What is a hashtag? It’s one of the most common questions we’re asked when we run our social media workshops and it’s definitely one of the most misunderstood aspects of Twitter. Twitter themselves define a hashtag as:
“The # symbol, called a hashtag, is used to mark keywords or topics in a Tweet. It was created organically by Twitter users as a way to categorize messages.”
Hashtagging a word turns it into a clickable search term in your tweet. When other users click on the hashtagged word, it will search Twitter for other tweets with the same hashtag.
Hashtagging a word turns it into a clickable search term in your tweet #twitterbasics ^TS
— 3ManFactory (@3manfactory) September 5, 2012
Hashtags are particularly useful for events of conferences. For example, when we run the Preston Social events, people are encouraged to use the hashtag #prestonsocial for any tweets related to it. Not only does this allow us to track the conversations taking place, it helps people who aren’t able to attend to still be involved.
Great #prestonsocial as usual, some good #ignite talks that inspired further conversations. Great to see some regulars and new faces too!
— DigiEnable (@DigiEnable) August 28, 2012
People also use hashtags in time of disaster or emergency. This came to prominence in 2007 during San Diego’s forest fires (with #sandiegofire used to give people updates of its progress) and again during the UK riots of 2011 (#ukriots).
Hashtags can also be used to add tone to a tweet that could otherwise be misinterpreted, similarly to how smileys behave. For example, adding #joking to a tweet lends context to the tweet. It’s easy to be misconstrued – just ask Paul Chambers, who was at the centre of the Twitter Joke Trial after he tweeted, “Crap! Robin Hood airport is closed. You’ve got a week and a bit to get your shit together otherwise I’m blowing the airport sky high!”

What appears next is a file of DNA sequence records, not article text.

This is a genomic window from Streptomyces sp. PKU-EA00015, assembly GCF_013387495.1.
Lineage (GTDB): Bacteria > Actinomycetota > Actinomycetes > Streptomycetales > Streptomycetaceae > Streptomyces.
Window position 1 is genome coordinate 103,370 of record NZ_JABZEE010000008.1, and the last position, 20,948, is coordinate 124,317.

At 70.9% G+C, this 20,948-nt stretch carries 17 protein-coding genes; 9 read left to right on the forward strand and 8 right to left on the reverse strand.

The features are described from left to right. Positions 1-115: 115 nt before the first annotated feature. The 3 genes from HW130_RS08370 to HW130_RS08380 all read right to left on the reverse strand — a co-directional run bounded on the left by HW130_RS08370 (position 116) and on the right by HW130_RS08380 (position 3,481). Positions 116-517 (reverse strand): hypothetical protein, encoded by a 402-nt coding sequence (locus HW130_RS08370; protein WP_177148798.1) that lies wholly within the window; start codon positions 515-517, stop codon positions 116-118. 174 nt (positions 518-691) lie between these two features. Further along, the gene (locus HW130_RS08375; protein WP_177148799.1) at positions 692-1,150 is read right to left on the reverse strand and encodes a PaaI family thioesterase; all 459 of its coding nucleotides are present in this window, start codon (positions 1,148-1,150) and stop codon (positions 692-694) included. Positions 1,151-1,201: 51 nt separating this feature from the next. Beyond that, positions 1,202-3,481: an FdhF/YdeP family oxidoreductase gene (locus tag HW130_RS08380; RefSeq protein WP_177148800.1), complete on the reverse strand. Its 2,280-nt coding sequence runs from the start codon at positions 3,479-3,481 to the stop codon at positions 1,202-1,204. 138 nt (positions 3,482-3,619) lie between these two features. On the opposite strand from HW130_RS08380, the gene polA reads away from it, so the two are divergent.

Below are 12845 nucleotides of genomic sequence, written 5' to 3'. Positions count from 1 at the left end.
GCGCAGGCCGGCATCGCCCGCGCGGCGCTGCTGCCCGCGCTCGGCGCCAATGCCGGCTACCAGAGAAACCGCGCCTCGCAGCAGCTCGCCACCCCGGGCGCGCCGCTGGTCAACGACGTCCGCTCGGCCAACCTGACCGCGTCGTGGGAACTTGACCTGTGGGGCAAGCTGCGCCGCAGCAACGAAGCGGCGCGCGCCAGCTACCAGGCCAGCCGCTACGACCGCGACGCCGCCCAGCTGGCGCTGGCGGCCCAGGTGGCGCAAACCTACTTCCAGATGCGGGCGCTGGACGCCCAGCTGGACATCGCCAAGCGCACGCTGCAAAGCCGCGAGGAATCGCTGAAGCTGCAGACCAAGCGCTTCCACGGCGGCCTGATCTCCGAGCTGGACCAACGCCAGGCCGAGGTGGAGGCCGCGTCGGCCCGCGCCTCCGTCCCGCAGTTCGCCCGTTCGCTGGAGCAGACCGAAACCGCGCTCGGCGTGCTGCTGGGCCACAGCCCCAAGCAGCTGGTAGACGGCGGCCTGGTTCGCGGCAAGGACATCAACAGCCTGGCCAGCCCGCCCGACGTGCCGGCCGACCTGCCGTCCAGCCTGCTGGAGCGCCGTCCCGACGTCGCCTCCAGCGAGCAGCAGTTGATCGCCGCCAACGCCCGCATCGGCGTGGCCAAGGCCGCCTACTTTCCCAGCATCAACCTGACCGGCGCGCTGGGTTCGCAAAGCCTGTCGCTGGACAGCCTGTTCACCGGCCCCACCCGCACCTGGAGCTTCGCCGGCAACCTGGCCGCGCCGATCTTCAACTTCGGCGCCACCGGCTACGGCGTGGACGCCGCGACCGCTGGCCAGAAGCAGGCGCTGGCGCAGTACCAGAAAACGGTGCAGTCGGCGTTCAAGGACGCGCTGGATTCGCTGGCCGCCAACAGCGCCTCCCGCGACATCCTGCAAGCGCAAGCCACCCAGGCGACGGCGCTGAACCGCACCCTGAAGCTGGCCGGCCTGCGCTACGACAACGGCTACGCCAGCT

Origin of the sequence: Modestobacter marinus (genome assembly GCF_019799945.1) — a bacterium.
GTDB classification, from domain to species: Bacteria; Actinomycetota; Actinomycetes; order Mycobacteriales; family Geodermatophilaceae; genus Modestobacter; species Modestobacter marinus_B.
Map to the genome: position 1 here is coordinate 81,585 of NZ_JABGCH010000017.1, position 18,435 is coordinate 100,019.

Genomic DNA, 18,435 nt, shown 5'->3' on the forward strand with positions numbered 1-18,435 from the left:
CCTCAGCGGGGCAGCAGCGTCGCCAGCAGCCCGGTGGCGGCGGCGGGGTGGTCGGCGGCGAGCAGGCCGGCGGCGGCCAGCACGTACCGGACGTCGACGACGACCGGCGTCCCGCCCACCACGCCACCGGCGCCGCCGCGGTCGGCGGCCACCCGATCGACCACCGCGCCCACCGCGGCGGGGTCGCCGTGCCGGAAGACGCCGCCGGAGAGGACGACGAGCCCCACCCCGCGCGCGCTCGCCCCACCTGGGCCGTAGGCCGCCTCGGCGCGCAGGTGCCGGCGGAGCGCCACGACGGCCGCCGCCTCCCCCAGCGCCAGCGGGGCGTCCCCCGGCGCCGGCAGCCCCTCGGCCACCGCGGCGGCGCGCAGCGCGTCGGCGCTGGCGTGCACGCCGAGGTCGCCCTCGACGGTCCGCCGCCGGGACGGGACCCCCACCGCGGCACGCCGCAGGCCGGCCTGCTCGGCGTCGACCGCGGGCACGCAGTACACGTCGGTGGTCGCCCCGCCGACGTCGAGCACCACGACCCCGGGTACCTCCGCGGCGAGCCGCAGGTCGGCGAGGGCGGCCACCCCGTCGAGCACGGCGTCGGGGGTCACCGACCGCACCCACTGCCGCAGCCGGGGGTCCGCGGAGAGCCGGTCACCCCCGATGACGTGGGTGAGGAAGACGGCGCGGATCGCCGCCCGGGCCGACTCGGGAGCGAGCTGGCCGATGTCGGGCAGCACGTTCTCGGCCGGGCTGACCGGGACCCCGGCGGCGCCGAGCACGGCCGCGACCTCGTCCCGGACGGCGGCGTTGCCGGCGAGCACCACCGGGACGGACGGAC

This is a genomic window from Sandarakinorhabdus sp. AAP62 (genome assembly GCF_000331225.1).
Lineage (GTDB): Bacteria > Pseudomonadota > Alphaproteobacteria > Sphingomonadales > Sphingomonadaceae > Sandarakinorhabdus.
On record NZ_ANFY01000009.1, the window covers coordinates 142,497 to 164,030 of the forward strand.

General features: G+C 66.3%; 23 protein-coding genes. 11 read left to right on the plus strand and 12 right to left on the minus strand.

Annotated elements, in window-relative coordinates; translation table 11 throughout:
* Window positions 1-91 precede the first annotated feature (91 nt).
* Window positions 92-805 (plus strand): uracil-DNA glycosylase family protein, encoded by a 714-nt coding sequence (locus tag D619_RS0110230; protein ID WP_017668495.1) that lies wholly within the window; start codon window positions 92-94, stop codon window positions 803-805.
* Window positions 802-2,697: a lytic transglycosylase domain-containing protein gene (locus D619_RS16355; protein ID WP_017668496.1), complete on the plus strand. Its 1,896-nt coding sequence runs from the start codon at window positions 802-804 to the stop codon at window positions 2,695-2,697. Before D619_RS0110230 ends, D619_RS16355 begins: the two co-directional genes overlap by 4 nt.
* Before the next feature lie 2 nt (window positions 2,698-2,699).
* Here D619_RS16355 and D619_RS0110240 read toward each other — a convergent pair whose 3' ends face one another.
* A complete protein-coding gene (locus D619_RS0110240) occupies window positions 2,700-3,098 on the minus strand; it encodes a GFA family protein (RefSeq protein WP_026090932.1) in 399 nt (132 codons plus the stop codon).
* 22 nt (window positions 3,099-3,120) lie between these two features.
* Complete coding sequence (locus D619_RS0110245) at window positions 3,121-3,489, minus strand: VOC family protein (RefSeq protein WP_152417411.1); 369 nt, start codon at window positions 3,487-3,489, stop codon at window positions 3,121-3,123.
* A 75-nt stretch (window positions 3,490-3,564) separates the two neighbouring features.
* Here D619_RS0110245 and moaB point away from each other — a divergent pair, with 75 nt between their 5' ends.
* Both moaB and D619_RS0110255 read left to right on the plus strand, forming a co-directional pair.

Memes often trend on Twitter. For example, #ReasonsThatISmile was used, whereby users tweeted what it was that made them smile. While we often discuss the value of Twitter for businesses and organisations, remember that Twitter is a social tool, where memes often rule.
Of course, people can use hashtags to identify a person, company or brand, similarly to how a person, company or brand might be mentioned with the @ symbol. For example:
What are all our new students looking forward to most about starting at #UCLan? #NewStarter #Preston
— Uni of Central Lancs (@UCLan) September 5, 2012
Hashtags can occur anywhere in a tweet. Some people use them inline and others choose to add them at the end of a tweet.
#Avoid #hashtag #abuse #by #limiting #the #number #of #hashtags #in #a #tweet. Not only do they look spammy and noisy but recent research by BuddyMedia has shown that tweets with one or two hashtags receive 21% higher engagement than those with three or more hashtags. Furthermore, using more than two hashtags actually leads to a 17% drop in engagement.
Only use hashtags that are relevant to your tweet. Piggybacking on trends or popular hashtags, for the most part, will end badly. Just look at the classic case of Habitat, who added irrelevant hashatgs to their tweets: at the time, Iranian protests were spawning hashtags such as #Mousavi and #Iranelection, which Habitat appended to their tweets, forcing an angry reaction from the Twitter community.
Remember if you’re insistent on linking Twitter to other social media accounts (which in most cases we’d recommend you absolutely shouldn’t), hashtags are useless elsewhere.
Have you seen any classic examples of hashtag abuse, or creative or innovative use of hashtags? Comment below and let us know.
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